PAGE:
“Of course, I will be there,” said Mahesh to the recruiter on the phone. After many days of a fruitless job search, Mahesh was feeling elated on getting an interview call. Two rounds of interviews at an outsourcing firm had gone well and they had invited him for a final interview on Saturday.
BACKGROUND: Having recently lost a well-paying administrative assistant job at a leading construction company, where he had been working for the past 16 years, he was discovering that getting a job in the covid-19 world was certainly no cakewalk. “Nada,” or “nothing,” was the only response Mahesh was getting. There were no call backs from any of the firms which had posted the job’s he was applying for. He was being outrightly told that at 36 years, he was overage for the administrative jobs that they were recruiting for. He often got to hear that he was also over priced for the role, and the salary budget was usually 50% of his last drawn pay.
It was then that a recruiter called him out of the blue, asked him some standard questions and put his candidature up for a second round which also went off very well. They had yet not told him about the company he was being considered for. Both the interviewers had LinkedIn profiles and had accepted his connection request. The company name was still not mentioned there. Mahesh did not think anything of it.
WHAT HAPPENS NEXT? What happens next is anyone’s guess. Here’s what I am betting on:
- Mahesh goes to the interview, where he finds many more candidates. The interview goes well.
-The recruiter asks him for Rs 5000 in lieu of an offer letter. They say that they are a subsidiary of an overseas firm and will reimburse him in the first salary.
- Option 1: Mahesh pays the money. After 2 days, he finds that the recruiters no is no longer available, and the offices were rented for just the day.
- Option 2: Someone senses a scam and calls the police. Everyone is questioned.
- Option 3: Mahesh senses a scam and walks away.
The above scenario is adapted from a real life incident. Whatever the final outcome, the victim is bound to get shaken.
Job frauds are a booming scam. Internet scams like these are targeted to appeal to specific psychological vulnerabilities, in this case the increasing no of unemployed.
In the past, they usually targeted the graduates, especially those from Tier 2 and 3 colleges with poor unemployability, government job seekers and those wanting to immigrate to greener pastures. The job scammers keep a good tab on the vulnerable populations and know how to appeal to their insecurities. People from smaller towns, perhaps low on English speaking skills and confidence are often their best bets, but really no one is safe from them.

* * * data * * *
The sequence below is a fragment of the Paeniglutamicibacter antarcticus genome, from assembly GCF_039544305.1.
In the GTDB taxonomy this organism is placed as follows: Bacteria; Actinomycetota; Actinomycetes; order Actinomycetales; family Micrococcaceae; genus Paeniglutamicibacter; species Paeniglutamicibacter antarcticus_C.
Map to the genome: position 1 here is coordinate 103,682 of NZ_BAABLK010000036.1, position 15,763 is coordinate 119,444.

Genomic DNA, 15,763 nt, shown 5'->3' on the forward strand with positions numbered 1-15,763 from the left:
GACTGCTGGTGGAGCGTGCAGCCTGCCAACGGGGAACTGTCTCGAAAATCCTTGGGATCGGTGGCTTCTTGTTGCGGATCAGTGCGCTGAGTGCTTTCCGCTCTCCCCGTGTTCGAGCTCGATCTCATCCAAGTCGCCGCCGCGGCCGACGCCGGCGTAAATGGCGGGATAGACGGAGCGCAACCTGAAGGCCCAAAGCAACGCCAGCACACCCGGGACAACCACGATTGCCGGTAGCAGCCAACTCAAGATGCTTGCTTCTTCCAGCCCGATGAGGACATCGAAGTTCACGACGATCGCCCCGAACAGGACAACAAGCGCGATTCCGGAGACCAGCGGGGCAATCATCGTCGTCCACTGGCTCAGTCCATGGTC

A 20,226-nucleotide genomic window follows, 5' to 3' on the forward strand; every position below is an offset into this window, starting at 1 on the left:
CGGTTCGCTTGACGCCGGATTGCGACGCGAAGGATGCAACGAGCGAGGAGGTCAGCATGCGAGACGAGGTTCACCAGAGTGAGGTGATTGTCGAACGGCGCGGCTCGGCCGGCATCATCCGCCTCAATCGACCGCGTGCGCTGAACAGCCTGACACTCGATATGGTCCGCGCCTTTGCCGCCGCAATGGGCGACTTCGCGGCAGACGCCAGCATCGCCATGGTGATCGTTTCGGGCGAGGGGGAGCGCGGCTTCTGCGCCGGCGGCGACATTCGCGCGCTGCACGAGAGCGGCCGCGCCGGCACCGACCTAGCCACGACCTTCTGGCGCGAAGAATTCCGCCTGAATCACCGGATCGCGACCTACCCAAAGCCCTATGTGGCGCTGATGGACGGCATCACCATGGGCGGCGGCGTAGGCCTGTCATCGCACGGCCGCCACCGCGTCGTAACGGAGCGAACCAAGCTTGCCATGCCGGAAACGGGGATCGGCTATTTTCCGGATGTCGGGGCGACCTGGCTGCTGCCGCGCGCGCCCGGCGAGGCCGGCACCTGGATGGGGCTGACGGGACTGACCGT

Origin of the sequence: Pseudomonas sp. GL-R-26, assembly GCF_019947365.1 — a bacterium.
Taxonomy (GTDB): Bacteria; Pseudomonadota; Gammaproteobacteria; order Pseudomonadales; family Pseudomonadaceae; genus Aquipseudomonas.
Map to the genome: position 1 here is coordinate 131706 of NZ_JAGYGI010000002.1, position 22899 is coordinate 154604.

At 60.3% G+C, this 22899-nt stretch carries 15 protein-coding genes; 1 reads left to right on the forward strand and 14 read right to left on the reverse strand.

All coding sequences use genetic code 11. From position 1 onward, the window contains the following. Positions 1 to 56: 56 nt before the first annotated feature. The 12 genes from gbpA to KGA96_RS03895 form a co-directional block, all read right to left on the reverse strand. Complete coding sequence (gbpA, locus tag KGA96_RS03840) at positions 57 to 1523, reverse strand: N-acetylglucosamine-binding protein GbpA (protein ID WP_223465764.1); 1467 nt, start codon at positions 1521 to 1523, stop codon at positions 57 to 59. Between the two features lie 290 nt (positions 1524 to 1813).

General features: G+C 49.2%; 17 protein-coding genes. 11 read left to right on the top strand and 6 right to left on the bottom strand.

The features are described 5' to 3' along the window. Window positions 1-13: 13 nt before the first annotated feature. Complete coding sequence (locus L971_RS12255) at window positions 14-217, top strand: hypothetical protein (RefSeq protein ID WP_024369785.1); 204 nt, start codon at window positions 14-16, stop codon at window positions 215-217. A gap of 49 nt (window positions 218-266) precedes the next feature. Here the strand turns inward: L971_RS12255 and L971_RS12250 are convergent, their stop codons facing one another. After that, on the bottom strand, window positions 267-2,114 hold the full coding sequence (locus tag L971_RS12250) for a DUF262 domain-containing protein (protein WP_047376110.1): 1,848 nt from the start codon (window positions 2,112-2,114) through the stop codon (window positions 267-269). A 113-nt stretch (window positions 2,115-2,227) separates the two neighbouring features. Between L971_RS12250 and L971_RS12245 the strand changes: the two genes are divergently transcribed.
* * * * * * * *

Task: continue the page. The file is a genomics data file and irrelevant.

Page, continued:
Even if 1 in 100 people called falls for the prey, the scamsters make a killing. Mumbai, Ghaziabad and Hyderabad have been in the news for major job fraud scams being busted in the last 2 years.
Online job portals are the most popular hunting ground for preying on the vulnerable. They join these as freelance recruiters, buy login ids and get the email ids and phone numbers for candidates most desperate for a job, e.g. in sectors impacted by layoffs in recent times, jobs like administration for which the entry barriers being low, the pool of candidates is high.
Mass mailers are sent out accompanied by calls from front end “recruiters.” Often, fake offices are hired and fake websites may be made. Usually after the first interview, a deposit for registration fees is asked for. Fake appointment letters are issued. In many cases, after the appointment letter, deposit for sending them a company laptop is asked for. Of course, all this unravels like a bad dream once the money is deposited.
There are even the very devious who pose as campus hiring executives from mid-tier companies and lure colleges in Tier 3 cities with the promise of jobs and in the process seek a “cut” for themselves.
HOW TO AVOID BECOMING A VICTIM
For starters, to avoid getting duped, the best advise would be to apply for more jobs directly at the company’s website. Always ask for a written job description and check for specifics. If the language is grammatically incorrect, it’s a red flag to do further checks. Whatever happens, never share sensitive details like your bank account passwords, otp’s or credit card details.
If the job description and company website is too good to be true, it probably is. I remember being approached for a role at a firm which claimed to have trillions of dollars in revenue, a great website and a very long candidate questionnaire. Till I started searching for people working in the firm. No surprises, there were none. For all their handiwork, they had not populated social media platforms including LinkedIn and popular company review platforms.
You should also search for any advisories issued directly by the company. Governments often warn against opting for non-registered manpower consultants especially for overseas jobs. Companies such as TCS and Jindal Group have issued advisories to candidates not to fall for “pay for job” scams.
Always be sceptical. Verify antecedents. Definitely, you never need to pay for a job and absolutely do not ever share personal financial information.
— The writer is an HR Advisor and Career Coach (www.nimtalkingtalent.com)
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